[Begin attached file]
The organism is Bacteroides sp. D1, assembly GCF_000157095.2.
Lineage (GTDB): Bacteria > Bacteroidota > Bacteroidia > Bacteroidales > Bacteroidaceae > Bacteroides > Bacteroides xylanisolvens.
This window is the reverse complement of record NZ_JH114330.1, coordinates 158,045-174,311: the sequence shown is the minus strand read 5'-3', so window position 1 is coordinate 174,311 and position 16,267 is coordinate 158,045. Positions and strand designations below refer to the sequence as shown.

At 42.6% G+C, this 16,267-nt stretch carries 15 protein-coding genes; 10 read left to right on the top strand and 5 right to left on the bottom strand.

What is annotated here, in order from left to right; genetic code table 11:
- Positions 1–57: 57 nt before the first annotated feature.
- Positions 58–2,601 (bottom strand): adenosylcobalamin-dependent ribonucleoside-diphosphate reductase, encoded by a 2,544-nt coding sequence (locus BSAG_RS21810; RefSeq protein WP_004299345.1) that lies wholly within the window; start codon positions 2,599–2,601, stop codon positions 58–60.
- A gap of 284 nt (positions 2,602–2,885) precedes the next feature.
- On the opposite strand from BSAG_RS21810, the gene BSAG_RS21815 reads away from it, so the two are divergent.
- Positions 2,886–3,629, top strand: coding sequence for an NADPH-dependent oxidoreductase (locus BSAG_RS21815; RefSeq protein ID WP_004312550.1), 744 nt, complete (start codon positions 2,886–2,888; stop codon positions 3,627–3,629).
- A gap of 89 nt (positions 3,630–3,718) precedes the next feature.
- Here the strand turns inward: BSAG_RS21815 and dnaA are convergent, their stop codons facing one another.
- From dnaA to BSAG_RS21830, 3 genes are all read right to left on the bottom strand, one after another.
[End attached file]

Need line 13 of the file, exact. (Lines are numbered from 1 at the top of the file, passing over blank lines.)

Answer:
- From dnaA to BSAG_RS21830, 3 genes are all read right to left on the bottom strand, one after another.